Both candidates agree that Marylanders shouldn’t be jailed for drug addictions. Van Hollen wants to focus on addiction treatment; Szeliga said she would “empower” local law enforcement and recovery centers to address the heroin epidemic.

National debt

Van Hollen called the Simpson-Bowles plan a solid framework to begin addressing the debt. He said he would remove the tax breaks and loopholes and allow Medicare to negotiate prices with drugmakers.

Szeliga said one of the main reasons she is running is to help curb and pay down the national debt. She said Washington needs a long-term plan to reduce the debt. The first step she said is for lawmakers to admit they have a spending problem.

Issues they’d like to address

Szeliga said she’d like to work to reform the Department of Veterans Affairs; Van Hollen would work on infrastructure legislation to modernize the nation’s transportation and broadband networks.

4th District

Former Lt. Gov. Anthony Brown is hoping to seal his political comeback with a general election victory in Maryland’s 4th Congressional District race. Brown is running to fill the seat vacated by Donna Edwards, who lost her primary bid for U.S. Senate in the spring.

Brown won a three-way battle for the Democratic nomination, giving new life to his political ambitions after a stinging loss to Republican Larry Hogan in the 2014 governor’s race.

He faces small businessman George McDermott, a Republican who has run for Congress multiple times previously.

6th District

Rep. John Delaney has spent more than $627,000 since July to ward off Republican challenger Amie Hoeber, who has spent nearly $400,000 on her campaign to unseat the two-term congressman.

Hoeber, of Potomac, served as a deputy secretary of the Army during the Reagan administration and now runs her own consulting firm, which specializes in defense, national security and environmental cleanup.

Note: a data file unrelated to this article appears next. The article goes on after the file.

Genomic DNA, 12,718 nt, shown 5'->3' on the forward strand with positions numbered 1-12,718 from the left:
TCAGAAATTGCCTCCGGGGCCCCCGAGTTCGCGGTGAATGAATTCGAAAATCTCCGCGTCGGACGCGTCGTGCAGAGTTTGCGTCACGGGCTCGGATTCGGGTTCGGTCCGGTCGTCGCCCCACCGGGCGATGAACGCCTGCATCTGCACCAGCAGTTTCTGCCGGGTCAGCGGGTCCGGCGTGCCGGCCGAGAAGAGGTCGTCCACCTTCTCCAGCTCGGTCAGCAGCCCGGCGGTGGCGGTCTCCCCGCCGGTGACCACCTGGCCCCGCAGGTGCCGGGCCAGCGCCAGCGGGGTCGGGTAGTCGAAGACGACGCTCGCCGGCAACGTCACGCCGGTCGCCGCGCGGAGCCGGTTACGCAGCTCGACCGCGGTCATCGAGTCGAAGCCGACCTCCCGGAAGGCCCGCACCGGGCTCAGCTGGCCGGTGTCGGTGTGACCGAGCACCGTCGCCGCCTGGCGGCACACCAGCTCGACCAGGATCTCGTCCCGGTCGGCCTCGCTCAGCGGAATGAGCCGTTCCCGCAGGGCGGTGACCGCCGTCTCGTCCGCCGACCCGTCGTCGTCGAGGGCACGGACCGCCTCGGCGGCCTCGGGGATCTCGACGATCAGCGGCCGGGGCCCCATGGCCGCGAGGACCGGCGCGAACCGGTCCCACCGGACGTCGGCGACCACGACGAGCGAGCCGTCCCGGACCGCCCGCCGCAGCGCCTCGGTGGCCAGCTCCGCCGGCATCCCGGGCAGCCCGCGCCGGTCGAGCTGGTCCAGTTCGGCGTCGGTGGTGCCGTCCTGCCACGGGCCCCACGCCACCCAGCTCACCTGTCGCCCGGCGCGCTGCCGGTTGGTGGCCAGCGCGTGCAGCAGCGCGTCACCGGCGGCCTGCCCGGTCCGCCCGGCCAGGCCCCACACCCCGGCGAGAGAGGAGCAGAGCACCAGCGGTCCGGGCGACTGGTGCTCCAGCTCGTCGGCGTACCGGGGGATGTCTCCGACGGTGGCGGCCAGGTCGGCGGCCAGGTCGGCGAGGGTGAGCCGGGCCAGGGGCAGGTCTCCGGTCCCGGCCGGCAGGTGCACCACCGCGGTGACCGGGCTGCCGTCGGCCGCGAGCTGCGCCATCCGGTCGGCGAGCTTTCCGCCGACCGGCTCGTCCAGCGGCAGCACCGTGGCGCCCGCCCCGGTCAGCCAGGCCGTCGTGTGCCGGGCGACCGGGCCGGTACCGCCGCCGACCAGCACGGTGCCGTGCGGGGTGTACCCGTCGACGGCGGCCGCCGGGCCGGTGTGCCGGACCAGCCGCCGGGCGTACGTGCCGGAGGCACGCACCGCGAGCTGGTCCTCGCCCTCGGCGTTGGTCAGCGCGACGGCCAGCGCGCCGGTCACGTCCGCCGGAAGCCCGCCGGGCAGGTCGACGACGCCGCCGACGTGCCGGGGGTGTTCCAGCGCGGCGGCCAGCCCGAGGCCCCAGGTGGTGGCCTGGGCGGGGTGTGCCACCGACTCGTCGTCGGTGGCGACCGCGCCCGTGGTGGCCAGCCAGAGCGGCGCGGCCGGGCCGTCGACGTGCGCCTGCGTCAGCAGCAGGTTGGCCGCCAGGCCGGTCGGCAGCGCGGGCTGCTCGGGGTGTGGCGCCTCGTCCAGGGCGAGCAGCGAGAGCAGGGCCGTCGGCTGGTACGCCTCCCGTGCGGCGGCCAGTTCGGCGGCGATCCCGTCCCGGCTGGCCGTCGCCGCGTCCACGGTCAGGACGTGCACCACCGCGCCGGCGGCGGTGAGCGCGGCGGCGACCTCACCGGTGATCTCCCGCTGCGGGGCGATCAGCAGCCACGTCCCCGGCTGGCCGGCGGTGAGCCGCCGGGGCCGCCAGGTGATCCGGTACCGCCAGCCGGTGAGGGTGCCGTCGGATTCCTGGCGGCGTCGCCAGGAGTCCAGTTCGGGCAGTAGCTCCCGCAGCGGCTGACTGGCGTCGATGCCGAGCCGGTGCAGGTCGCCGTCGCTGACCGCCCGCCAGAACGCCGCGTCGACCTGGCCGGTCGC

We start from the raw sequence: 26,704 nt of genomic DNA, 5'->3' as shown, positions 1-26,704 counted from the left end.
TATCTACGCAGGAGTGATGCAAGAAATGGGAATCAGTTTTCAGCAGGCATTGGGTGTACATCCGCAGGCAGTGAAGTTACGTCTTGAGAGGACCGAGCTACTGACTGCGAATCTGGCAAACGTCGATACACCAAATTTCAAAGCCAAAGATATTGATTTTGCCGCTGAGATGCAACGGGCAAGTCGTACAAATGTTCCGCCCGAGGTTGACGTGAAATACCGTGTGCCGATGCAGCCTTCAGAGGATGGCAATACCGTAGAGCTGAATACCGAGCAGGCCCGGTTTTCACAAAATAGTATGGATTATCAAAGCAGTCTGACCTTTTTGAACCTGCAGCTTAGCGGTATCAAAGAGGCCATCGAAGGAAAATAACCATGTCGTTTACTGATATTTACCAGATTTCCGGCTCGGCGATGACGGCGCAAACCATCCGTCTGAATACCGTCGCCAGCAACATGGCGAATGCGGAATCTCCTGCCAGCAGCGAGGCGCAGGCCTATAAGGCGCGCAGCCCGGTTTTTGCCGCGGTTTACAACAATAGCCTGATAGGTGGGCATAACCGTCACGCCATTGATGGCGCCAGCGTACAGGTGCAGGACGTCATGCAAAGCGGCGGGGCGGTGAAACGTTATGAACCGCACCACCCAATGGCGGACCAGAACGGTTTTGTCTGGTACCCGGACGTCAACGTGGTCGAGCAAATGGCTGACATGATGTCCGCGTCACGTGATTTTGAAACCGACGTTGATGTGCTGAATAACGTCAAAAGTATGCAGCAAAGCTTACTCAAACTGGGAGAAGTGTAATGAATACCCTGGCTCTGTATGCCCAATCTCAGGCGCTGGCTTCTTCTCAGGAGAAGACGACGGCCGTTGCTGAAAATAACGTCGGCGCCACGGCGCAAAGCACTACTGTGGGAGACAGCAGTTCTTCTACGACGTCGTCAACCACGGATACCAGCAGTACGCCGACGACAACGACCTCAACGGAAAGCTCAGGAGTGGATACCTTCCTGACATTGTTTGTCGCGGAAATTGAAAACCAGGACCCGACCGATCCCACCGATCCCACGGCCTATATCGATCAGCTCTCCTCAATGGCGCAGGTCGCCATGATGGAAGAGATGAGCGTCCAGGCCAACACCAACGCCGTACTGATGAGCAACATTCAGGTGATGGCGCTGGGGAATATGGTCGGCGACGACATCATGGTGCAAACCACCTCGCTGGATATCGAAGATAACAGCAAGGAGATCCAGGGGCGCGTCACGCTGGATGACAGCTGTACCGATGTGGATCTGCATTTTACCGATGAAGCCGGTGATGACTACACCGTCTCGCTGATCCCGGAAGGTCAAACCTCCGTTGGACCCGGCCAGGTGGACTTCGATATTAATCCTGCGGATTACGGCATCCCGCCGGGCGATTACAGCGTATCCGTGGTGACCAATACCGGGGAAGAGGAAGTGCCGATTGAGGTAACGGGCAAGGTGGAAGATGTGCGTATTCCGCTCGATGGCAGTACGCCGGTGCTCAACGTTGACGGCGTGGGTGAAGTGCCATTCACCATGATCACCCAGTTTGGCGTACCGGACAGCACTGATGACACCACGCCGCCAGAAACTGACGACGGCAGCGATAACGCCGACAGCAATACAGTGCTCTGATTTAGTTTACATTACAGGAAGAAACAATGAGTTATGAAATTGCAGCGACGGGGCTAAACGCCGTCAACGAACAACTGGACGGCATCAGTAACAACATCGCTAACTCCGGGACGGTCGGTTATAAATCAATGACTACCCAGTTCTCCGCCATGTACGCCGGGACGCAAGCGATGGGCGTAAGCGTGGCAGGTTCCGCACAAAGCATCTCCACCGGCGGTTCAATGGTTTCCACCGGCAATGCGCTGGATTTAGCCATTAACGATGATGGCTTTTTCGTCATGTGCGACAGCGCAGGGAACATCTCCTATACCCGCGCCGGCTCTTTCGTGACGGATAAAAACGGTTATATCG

Delaney founded and led the investment bank CapitalSource before heading to Congress.

The 6th District includes western Montgomery County, the City of Frederick and all of Western Maryland.

8th District

State Sen. Jamie Raskin is seeking his first term representing Maryland’s 8th District, which includes portions of Montgomery and Carroll counties and most of Frederick County.

The Democrat and constitutional law professor at American University faces Republican Dan Cox, a lawyer from Frederick County.

Libertarian Jasen Wunder and Green Party candidate Nancy Wallace are also running.

Raskin beat out multiple opponents in the Democratic primary — the most expensive primary in the nation this year — for the chance to succeed Van Hollen, who currently holds the seat.

To see the list of candidates in Maryland’s other districts, visit the state’s official election website.

How to vote

Today is the last day to cast an early ballot in Maryland. Early voting centers are open from 8 a.m. to 8 p.m. Thursday. Learn more about Maryland’s early voting here.

The deadline to request a mailed or faxed absentee ballot has passed. However voters can still request to receive their absentee ballot electronically and can submit their request through Friday. Completed absentee ballots must be postmarked by or returned to the local board of elections by Nov. 8. Learn more about requesting an absentee ballot here.

On Tuesday, the polls open at 7 a.m. and close at 8 p.m.